Brexit could mean the US is no longer able to remain a “major player” in the security of the West, the country’s former vice president has warned.
Joe Biden, who served as deputy to Barack Obama during his two terms in the White House, told an event in London that the UK-US special relationship thrived when Britain was “totally integrated” with Europe.
The intervention of the seasoned former senator comes amid speculation that he could mount a presidential run against Donald Trump in 2020, having previously vied to be the Democrats’ nominee in 1988 and 2008.
Mr Biden said on Wednesday that he met Prime Minister Theresa May during his visit this week and appreciated Brexit was an “intractable” problem.
He made an impassioned case for unity between the US and Europe in a speech to Chatham House, rallying against the spectre of authoritarianism cast by states such as Russia and China.
Western values of “democracy, freedom, openness” face “unprecedented challenges” from both hostile international forces and swelling populist movements, he claimed.
Asked about the issue of Brexit, Mr Biden said he would have voted against it if he were a British MP, continuing: “US interests are diminished with Great Britain not an integral part of Europe and bringing to bear influence well beyond the economy, on the European attitudes towards a whole range of subjects.
“It seems to me that there is a growing awareness in Europe as a whole and around the world that Britain played a role in Europe over the last 30 years that went well beyond the notion of open borders, trade and all these other things – being able to influence attitudes about things that have nothing to do with the elements of the EU state.”
On the ties between the US and UK, he said: “There is a special relationship, we have been locked cheek and jowl on almost every important issue that exists, and so without England being totally integrated in the EU to the extent that it is distanced from that diminishes our ability to have influence on events on the continent.
I do believe very strongly that the United States's ability to play a major role in the security of the West and the prosperity of the transatlantic partnership rests in part on Great Britain’s influence in EuropeJoe Biden
“I had the great honour of spending some time with your Prime Minister last night and I think it’s an almost intractable problem no matter which political party. I observe the Labour Party is not unified on these things – it really is difficult.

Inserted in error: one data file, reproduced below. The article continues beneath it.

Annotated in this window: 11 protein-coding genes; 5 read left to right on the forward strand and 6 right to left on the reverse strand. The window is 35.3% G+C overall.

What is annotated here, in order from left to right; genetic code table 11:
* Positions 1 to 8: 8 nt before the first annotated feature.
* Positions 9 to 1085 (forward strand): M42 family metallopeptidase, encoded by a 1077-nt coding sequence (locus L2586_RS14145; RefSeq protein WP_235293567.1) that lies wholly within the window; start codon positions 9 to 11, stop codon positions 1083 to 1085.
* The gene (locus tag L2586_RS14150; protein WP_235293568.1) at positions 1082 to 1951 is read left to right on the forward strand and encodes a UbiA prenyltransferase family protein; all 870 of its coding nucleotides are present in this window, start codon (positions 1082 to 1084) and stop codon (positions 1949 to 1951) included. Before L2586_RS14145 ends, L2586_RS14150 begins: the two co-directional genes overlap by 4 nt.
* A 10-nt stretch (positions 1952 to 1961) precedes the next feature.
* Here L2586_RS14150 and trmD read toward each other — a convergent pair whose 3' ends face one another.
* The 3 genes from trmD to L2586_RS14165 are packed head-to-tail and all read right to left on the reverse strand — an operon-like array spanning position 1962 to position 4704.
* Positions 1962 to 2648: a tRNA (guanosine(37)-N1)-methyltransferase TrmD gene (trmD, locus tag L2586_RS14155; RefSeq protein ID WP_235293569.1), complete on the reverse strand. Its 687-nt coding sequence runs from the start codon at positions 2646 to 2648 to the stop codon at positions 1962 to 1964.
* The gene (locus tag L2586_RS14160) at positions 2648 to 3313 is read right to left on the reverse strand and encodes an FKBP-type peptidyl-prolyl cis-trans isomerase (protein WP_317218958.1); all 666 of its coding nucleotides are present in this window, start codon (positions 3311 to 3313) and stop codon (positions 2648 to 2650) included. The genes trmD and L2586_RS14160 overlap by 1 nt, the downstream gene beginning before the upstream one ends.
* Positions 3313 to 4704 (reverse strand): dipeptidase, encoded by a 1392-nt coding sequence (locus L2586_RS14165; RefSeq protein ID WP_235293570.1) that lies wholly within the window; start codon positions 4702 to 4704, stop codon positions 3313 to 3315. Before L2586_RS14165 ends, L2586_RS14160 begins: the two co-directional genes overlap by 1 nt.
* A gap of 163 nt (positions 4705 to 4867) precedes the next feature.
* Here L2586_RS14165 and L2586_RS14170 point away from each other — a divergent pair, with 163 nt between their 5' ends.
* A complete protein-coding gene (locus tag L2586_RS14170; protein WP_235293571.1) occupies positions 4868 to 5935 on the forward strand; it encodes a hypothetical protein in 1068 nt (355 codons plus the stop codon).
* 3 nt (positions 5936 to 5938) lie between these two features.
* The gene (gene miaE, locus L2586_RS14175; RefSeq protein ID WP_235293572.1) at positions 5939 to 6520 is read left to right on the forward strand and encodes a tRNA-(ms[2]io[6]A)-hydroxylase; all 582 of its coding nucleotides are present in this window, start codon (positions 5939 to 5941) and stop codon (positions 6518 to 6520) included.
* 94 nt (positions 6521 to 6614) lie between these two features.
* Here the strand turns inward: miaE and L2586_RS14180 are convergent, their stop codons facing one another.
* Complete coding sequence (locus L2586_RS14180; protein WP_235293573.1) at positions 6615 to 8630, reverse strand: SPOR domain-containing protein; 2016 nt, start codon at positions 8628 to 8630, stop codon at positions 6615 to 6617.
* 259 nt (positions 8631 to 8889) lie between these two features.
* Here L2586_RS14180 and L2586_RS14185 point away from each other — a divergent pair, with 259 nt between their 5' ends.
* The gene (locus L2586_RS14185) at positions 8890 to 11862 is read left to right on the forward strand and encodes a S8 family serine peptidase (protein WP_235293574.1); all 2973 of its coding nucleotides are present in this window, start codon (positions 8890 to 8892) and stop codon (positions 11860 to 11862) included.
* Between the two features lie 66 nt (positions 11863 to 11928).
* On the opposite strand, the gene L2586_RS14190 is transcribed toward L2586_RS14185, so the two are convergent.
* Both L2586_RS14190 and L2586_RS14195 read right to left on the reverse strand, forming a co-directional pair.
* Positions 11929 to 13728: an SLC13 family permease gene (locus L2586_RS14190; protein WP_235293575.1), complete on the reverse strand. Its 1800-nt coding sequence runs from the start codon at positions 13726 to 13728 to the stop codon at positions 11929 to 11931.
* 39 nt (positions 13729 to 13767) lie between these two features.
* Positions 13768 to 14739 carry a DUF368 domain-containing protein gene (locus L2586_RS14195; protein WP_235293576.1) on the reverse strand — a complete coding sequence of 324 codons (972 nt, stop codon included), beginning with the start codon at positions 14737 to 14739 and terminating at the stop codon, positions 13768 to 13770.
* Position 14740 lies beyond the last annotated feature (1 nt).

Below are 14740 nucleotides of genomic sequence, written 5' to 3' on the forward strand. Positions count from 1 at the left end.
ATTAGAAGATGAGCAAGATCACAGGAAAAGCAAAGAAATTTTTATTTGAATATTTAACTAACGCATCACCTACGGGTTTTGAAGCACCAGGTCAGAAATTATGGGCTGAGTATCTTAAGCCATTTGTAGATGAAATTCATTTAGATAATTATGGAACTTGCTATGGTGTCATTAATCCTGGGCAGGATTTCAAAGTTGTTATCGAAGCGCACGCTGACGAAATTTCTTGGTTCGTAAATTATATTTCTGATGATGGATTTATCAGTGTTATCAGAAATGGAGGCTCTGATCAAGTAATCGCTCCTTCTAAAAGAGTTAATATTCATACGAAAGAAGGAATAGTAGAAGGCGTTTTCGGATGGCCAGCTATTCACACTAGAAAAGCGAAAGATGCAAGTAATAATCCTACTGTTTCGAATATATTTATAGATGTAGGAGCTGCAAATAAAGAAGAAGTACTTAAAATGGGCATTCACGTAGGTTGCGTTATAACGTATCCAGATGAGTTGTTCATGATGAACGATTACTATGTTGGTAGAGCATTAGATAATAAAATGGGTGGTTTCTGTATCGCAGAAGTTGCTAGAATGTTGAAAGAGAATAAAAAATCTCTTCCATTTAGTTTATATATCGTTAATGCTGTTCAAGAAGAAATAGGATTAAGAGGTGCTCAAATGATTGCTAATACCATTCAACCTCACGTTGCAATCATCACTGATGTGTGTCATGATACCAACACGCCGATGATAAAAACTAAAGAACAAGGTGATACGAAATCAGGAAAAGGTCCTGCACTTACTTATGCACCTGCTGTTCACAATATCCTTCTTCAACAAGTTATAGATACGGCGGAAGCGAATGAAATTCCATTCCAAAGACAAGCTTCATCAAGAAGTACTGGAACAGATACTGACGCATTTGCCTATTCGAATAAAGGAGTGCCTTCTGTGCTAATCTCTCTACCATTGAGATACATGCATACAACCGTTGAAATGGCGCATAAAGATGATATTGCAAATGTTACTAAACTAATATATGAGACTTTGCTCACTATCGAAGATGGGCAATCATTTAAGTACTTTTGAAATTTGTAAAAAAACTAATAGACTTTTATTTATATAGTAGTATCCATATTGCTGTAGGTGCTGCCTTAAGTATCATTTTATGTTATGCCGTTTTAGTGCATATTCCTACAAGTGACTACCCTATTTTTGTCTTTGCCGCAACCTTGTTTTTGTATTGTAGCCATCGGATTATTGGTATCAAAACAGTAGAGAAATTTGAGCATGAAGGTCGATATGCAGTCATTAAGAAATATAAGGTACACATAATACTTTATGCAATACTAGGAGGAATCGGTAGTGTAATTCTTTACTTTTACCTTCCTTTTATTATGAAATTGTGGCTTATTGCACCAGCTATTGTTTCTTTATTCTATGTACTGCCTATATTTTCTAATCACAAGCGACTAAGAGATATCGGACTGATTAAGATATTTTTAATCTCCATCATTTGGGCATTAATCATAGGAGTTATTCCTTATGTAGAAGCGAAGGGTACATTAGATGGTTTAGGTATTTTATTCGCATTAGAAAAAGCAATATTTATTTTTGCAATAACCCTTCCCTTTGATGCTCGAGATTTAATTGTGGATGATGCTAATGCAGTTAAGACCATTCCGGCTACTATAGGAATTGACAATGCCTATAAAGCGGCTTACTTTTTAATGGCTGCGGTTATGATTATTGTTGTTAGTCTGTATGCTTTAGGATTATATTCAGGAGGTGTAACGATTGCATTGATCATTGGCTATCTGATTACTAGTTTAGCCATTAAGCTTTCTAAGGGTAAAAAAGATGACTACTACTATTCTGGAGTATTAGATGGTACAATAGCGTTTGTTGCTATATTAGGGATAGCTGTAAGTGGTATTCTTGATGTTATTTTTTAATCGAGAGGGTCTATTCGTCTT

“I do believe very strongly that the United States’s ability to play a major role in the security of the West and the prosperity of the transatlantic partnership rests in part on Great Britain’s influence in Europe.”
Mr Biden also claimed the UK and US should lead the battle to protect shared Western beliefs.
He singled out China and Russia as two global powers eager to spread autocratic ideals, leaving democratic societies facing a “contest for the future”.
The attempted assassination of former Russian double-agent Sergei Skripal and his daughter Yulia on British soil was cited as one example of the methods such states would use in pursuit of their goals.
Mr Biden said: “They are increasingly meddling in free societies and exploiting the openness of our systems to sow chaos and influence political outcomes by using the tools available to them, which include information warfare and propaganda, economic coercion, corruption, energy manipulation and even, as we have seen here in Great Britain, assassinations.”
His foreign policy speech – centred on the importance of transatlantic alliances – will be seen as a direct challenge to the administration of Mr Trump.
The US president is instinctively hostile to organisations such as Nato and has clashed with European leaders over issues such as trade and defence, while Britain is currently at loggerheads with the continent over the terms of its EU departure.
Mr Biden made an apparent nod to the tensions of the time, saying “looking inward, turning inward, has never, ever worked for us before”.
The “special relationship” between the US and UK still forms the “core” of the transatlantic partnership, he said, telling the audience at Chatham House: “The fight for the future has already begun and it is a fight we have to win.”